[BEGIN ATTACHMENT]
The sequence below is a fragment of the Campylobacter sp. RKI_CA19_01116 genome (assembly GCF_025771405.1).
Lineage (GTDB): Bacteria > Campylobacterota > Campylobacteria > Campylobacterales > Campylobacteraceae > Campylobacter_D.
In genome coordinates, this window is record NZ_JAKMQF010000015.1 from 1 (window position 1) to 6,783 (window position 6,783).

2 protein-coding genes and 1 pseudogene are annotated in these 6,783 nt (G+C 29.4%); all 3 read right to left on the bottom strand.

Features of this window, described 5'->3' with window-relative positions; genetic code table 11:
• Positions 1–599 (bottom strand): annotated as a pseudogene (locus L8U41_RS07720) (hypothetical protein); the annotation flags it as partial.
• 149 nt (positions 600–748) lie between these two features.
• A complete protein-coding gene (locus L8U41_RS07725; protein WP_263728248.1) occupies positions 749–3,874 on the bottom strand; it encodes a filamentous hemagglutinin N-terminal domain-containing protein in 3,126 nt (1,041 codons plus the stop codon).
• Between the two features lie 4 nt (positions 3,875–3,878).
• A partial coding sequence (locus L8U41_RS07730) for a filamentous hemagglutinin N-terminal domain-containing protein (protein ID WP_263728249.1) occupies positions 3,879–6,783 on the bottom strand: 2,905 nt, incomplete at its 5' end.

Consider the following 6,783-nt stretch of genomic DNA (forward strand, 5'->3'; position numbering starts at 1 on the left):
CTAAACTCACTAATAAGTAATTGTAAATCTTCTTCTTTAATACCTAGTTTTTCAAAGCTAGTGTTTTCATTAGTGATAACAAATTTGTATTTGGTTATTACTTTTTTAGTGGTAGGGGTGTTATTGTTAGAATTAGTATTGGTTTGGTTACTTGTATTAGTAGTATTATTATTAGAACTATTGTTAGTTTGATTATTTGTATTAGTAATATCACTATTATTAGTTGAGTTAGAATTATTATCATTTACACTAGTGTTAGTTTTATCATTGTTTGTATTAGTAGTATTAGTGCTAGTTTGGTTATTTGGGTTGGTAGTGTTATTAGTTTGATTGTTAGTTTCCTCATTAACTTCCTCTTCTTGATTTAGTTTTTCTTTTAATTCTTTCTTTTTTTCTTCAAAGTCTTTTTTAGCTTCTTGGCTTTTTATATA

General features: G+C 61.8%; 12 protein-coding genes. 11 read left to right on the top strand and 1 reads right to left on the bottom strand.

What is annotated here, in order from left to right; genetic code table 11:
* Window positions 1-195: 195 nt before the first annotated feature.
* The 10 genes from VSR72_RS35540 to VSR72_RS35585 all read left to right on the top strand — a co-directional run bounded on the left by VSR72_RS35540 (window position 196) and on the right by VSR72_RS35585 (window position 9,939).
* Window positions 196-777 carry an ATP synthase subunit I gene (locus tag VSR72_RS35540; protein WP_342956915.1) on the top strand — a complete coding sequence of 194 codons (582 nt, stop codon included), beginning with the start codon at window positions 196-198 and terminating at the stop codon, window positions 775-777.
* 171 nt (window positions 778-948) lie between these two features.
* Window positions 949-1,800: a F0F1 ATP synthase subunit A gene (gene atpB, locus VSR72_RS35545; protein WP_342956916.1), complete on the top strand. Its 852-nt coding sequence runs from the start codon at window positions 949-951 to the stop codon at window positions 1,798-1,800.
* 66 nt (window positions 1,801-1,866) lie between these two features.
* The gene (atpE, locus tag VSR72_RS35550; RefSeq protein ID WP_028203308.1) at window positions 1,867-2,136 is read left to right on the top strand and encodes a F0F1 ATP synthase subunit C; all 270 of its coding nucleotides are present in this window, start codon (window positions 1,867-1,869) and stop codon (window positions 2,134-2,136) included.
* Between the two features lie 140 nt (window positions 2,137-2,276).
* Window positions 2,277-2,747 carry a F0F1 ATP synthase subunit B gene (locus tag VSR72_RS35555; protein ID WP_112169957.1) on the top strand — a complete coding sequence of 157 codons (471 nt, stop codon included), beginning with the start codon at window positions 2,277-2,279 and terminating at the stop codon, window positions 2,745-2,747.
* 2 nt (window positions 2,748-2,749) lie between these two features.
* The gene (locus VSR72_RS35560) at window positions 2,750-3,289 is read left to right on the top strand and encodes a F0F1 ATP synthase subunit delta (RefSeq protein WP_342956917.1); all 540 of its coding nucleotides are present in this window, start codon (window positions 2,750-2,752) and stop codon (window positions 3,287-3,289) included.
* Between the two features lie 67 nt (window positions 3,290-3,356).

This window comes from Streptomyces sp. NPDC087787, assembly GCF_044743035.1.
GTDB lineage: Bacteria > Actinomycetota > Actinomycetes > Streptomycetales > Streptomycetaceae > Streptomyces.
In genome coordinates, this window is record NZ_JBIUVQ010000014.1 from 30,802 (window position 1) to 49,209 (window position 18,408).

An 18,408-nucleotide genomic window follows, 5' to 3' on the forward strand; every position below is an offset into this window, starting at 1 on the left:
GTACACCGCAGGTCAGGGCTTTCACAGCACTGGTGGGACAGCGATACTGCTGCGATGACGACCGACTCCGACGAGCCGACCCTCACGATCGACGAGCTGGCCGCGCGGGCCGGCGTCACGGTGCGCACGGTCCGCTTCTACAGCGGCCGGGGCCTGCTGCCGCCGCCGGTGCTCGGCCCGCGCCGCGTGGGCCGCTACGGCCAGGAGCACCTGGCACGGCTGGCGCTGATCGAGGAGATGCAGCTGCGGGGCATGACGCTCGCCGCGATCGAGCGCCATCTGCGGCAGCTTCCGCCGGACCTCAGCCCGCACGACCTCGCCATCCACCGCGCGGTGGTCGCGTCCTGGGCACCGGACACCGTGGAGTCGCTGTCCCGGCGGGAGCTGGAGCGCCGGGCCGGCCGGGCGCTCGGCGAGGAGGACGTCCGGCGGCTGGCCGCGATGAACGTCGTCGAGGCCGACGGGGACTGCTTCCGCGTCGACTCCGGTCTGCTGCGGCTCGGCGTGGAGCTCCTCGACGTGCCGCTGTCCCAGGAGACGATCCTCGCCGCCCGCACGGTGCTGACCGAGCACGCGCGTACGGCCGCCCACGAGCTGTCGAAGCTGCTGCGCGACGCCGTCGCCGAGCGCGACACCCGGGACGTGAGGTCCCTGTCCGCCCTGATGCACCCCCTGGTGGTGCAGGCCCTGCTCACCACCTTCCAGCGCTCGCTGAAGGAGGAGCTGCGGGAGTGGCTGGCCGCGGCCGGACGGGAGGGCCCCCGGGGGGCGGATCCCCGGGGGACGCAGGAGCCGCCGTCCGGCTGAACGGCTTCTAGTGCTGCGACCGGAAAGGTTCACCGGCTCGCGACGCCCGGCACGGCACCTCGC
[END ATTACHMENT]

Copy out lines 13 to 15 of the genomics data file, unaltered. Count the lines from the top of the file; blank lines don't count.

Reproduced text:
General features: G+C 61.8%; 12 protein-coding genes. 11 read left to right on the top strand and 1 reads right to left on the bottom strand.

What is annotated here, in order from left to right; genetic code table 11:
* Window positions 1-195: 195 nt before the first annotated feature.